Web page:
Liveable Cities — open for business

I confess to being a Monocle addict. It all started with my enjoyment around following the career of Tyler Brule – the Canadian (Winnipeg) who started Wallpaper, still does write on the back-page of the salmon coloured FT (easy to find if you live with someone who reads many newspapers and has a intricate filing system for what to save and what to recycle) – the column is called: The Fast Lane. Anyway Tyler rants often about urban issues and why our cities don’t meet at least some modest standards of “good experiences” for residents and visitors.

So I wait each month for Monocle – and the July/August 09 issues is all about Monocle’s The Most Liveable Cities Index ( )which is in its second year. They evaluated cities on a number of criteria – this year they added some interesting criteria like chain store pollution (the number of international brand food outlets and retailers vs the total mix (e.g. Starbucks, Zara)), ease of opening a business and major infrastructure improvements.

The top five cities are: Zurich, Copenhagen, Tokyo, Munich and Helsinki. Vancouver is number 14 (slipping – we were number 8 last year) and Montreal is number 19. You might accuse Monocle of being Euro or Asia-centric – Honolulu was the only US city to make the list.

So a few tidbits to tempt you to read Monocle (at least this issue)…

· Melbourne (#9) is the first city outside Italy to gain a Slow Food Designation.

· It takes 15-30 days to start a business in Madrid (#12).

· Munich (#4) has 1,200 km of bike paths and more to come. Deutsche Bahn has a call-a-bike scheme where you can rent a bike for 8 cents a minute or 9 euros a day.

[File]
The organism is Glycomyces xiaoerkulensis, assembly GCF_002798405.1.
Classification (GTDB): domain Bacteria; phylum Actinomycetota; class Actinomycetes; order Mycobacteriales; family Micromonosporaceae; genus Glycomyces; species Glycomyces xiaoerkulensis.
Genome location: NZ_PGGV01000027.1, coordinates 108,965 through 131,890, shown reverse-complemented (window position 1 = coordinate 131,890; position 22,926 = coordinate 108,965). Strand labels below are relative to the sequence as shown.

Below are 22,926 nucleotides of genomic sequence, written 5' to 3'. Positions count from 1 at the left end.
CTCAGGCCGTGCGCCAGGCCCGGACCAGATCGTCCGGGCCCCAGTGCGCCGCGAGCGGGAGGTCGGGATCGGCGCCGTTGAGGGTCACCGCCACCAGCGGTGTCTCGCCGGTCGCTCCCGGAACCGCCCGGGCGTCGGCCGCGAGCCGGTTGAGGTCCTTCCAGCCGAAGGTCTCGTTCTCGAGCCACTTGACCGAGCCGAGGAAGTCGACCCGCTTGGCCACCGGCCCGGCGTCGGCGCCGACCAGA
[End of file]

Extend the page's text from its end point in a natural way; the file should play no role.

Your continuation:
· In Singapore (#18) it only takes minutes to register a new company online.

· Montreal (#19) ranked first in North America for competitive operating costs.

· In Barcelona (#15) solar panels are obligatory now in every new building.

· Vancouver (#14) has 1 Zara and 120 Starbucks (!!) — whereas Paris (#8) has 6 Zara and 34 Starbucks.

What I like about these kinds of surveys (not that they aren’t fairly subjective on a number of fronts) is that they provide pointers to places where we can learn from each other. I picked up quite a bit of information from the little summaries of the Cities that I can use. Especially useful is their info on how “business-friendly” these liveable cities are.

The Editors did pick up on Vancouver’s Greenest City activities – about us claiming to North America’s greenest! So it is out there.

Monocle is pushy and in your face – at the end of each City description, there is a “Monocle fix” – Vancouver’s is: “ignore the border: forge tighter business, cultural and transport links with Seattle and Portland.” I’ll second that and will write more on that in the Fall.

It is a rainy day today – so may have more posts in August – weather dependent. I am supposed to be un-plugged. City, region, design, collaboration discussions to be continued.

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2 Responses to Liveable Cities — open for business

  1. Karen Hurley says:

    Hello Moura,

    Great blog and wonderful to learn about your latest accomplishments. I think that you and Monocle have acknowledged a vital factor in discussions about sustainability and community design — culture — that is being lost in the present focus on technological answers. I look forward to following your blog as you explore this notion, and others, within the business community.

    I think you have also hinted at something important: business friendly yes, but what type of business. Are we creating systems that support franchising of our communities or that support unique, smaller businesses?

    And, maybe there needs to be quality of work life criteria for business like Slow Cities… i.e. are people encouraged to have long, convivial, healthy lunches?


    • Moura Quayle says:

      Hi Karen — thanks for your note. Am in the process of figuring out how to use the blog-twitter-facebook connection effectively. It can see that it will take discipline and focus. I like your idea of “not so fast” in terms of city life — and finding the balance is challenging. Hope you are doing well.

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